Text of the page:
Using the radium quartet to quantify submarine groundwater discharge and porewater exchange

Rodellas, Valentí, Garcia-Orellana, Jordi, Trezzi, Giada, Masqué, Pere, Stieglitz, Thomas C., Bokuniewicz, Henry, Cochran, J. Kirk, and Berdalet, Elisa (2017) Using the radium quartet to quantify submarine groundwater discharge and porewater exchange. Geochimica et Cosmochimica Acta, 196. pp. 58-73.

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The specific ingrowth rates of different radium isotopes make them valuable tracers to distinguish processes occurring at different temporal scales. Here we demonstrate the use of the radium quartet (²²³Ra, ²²⁴Ra, ²²⁶Ra and ²²⁸Ra) to differentiate flows of submarine groundwater discharge and porewater exchange to a coastal embayment (Alfacs Bay, NW Mediterranean Sea), based on the assumption that these processes occur on different time scales. In order to evaluate the seasonal dynamics of groundwater and porewater inputs to the bay, we conducted three seasonal samplings at Alfacs Bay, during which samples for Ra isotopes were collected from bay waters, groundwater springs, porewaters and irrigation channels. Activities of short-lived Ra isotopes in the bay showed a strong seasonality, (e.g. average ²²⁴Ra activities in summer (∼32 dpm 100 L⁻¹) up to 4 times higher than in winter (∼8 dpm 100 L⁻¹)). In contrast, the activities of the long-lived Ra isotopes were fairly constant throughout the year (e.g. activities of ²²⁶Ra were ∼16 and ∼14 dpm 100 L⁻¹ in summer and winter, respectively). The relatively short exposure to sediments of recirculation fluxes resulted in porewaters significantly enriched in short-lived Ra isotopes relative to the long-lived ones (e.g. ²²⁴Ra = 1100–1300 dpm 100 L⁻¹; ²²⁶Ra = 17–99 dpm 100 L⁻¹), whereas coastal groundwaters were enriched in all the Ra isotopes (e.g. ²²⁴Ra = 120–150 dpm 100 L⁻¹; ²²⁶Ra = 200–400 dpm 100 L⁻¹). The distinct signatures of different sources allowed us to construct seasonal Ra mass balances to estimate both groundwater discharge, which ranges from (40 ± 60)·10³ m³·d⁻¹ in summer to (310 ± 200)·10³ m³·d⁻¹ in winter, and porewater exchange fluxes, ranging from (1200 ± 120)·10³ m³·d⁻¹ in summer to (270 ± 40)·10³ m³·d⁻¹ in winter. Whereas the seasonal variability of groundwater inputs is likely governed by the terrestrial hydraulic gradient, a qualitative evaluation of the drivers of porewater exchange suggested that the strong seasonality of the seawater recirculation inputs is likely mediated by seasonal cycles on the activity of benthic infauna. Ra isotopes are thus valuable tracers to differentiate fluxes of both submarine groundwater discharge and porewater exchange, allowing a more accurate evaluation of the fluxes of freshwater and solutes to coastal ecosystems, as well as their implications for coastal biogeochemical cycles.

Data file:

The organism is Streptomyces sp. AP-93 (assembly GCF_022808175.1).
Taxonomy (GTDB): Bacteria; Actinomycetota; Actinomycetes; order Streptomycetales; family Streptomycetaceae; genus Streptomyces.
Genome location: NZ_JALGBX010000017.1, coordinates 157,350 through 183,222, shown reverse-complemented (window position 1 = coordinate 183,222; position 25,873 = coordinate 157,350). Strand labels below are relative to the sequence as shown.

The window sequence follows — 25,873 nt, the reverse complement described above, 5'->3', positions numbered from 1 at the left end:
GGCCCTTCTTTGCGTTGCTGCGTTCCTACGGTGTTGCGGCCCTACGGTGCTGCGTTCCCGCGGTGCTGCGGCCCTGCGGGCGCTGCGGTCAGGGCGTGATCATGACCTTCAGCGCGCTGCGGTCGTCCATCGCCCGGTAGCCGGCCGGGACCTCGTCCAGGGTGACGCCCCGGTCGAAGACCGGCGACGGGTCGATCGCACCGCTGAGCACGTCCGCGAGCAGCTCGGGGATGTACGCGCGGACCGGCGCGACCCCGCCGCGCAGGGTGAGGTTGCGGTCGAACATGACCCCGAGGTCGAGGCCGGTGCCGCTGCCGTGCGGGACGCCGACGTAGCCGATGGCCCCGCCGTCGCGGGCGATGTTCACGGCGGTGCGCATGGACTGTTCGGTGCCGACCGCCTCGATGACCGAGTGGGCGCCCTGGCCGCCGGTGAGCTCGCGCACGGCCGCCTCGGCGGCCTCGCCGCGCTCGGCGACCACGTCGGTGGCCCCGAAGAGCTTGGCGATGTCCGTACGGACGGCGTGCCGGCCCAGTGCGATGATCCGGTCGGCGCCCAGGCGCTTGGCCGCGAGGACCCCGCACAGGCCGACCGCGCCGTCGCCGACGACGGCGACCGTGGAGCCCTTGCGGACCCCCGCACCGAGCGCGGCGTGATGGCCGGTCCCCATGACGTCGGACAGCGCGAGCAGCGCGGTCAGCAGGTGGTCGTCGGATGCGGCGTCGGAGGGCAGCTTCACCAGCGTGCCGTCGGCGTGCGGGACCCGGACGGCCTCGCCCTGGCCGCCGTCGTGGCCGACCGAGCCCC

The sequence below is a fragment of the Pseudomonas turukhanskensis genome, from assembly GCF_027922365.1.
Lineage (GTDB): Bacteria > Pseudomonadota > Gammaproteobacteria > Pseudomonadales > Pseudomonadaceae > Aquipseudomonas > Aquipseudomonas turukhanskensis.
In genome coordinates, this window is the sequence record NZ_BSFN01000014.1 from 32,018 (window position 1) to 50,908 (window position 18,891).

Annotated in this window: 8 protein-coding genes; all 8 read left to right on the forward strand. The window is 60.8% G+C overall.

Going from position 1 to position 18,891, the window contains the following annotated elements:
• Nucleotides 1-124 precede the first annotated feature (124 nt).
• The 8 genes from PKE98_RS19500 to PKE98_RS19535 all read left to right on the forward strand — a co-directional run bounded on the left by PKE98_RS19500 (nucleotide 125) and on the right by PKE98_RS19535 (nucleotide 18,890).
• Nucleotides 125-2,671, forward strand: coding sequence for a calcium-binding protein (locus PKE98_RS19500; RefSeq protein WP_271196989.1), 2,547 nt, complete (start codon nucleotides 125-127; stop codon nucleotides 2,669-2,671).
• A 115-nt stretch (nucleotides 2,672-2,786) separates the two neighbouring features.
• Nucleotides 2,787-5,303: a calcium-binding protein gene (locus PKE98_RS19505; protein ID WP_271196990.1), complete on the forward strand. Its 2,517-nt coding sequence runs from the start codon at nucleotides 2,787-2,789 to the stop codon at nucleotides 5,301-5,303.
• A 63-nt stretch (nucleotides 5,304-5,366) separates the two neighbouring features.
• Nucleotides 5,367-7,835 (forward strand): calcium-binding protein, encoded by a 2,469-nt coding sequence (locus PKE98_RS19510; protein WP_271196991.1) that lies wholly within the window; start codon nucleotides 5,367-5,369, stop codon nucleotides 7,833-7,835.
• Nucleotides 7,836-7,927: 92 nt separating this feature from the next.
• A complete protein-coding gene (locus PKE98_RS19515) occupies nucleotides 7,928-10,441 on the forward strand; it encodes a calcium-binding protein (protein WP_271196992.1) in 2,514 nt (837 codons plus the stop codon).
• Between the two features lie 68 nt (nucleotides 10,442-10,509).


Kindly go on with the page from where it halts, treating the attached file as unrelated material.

Item ID: 46133
Item Type: Article (Research - C1)
ISSN: 1872-9533
Keywords: radium isotopes; submarine groundwater discharge; porewater exchange; bioirrigation; Mediterranean; Alfacs Bay
Funders: Ministry of Economy and Competetiveness, Spain (MINECO), Spanish Government (SG), European Union (EU), Campus France (CF), Generalitat de Catalunya to MERS (GC-MERS), Agence Nationale de la Recherche (ANR)
Projects and Grants: MINECO ECOALFACS (CTM2009-09581), SG PhD fellowship AP2008-03044, EU FP7 Marie Curie Actions PCOFUND-GA-2013-609102, CF PRESTIGE program, EU FP7 Marie Curie Actions METTRANS-ITN-290336, GC-MERS 2014 SGR-1356, ANR @RAction chair (ANR-14-ACHN-0007-01), ANR Labex OT-Med (ANR-11-LABEX-0061), ANR Investissements d'Avenir program through the A*MIDEX project (ANR-11-IDEX-0001-02)
Date Deposited: 21 Oct 2016 01:33
FoR Codes: 37 EARTH SCIENCES > 3707 Hydrology > 370703 Groundwater hydrology @ 30%
37 EARTH SCIENCES > 3707 Hydrology > 370704 Surface water hydrology @ 30%
37 EARTH SCIENCES > 3708 Oceanography > 370803 Physical oceanography @ 40%
SEO Codes: 96 ENVIRONMENT > 9609 Land and Water Management > 960903 Coastal and Estuarine Water Management @ 50%
96 ENVIRONMENT > 9611 Physical and Chemical Conditions of Water > 961102 Physical and Chemical Conditions of Water in Coastal and Estuarine Environments @ 50%
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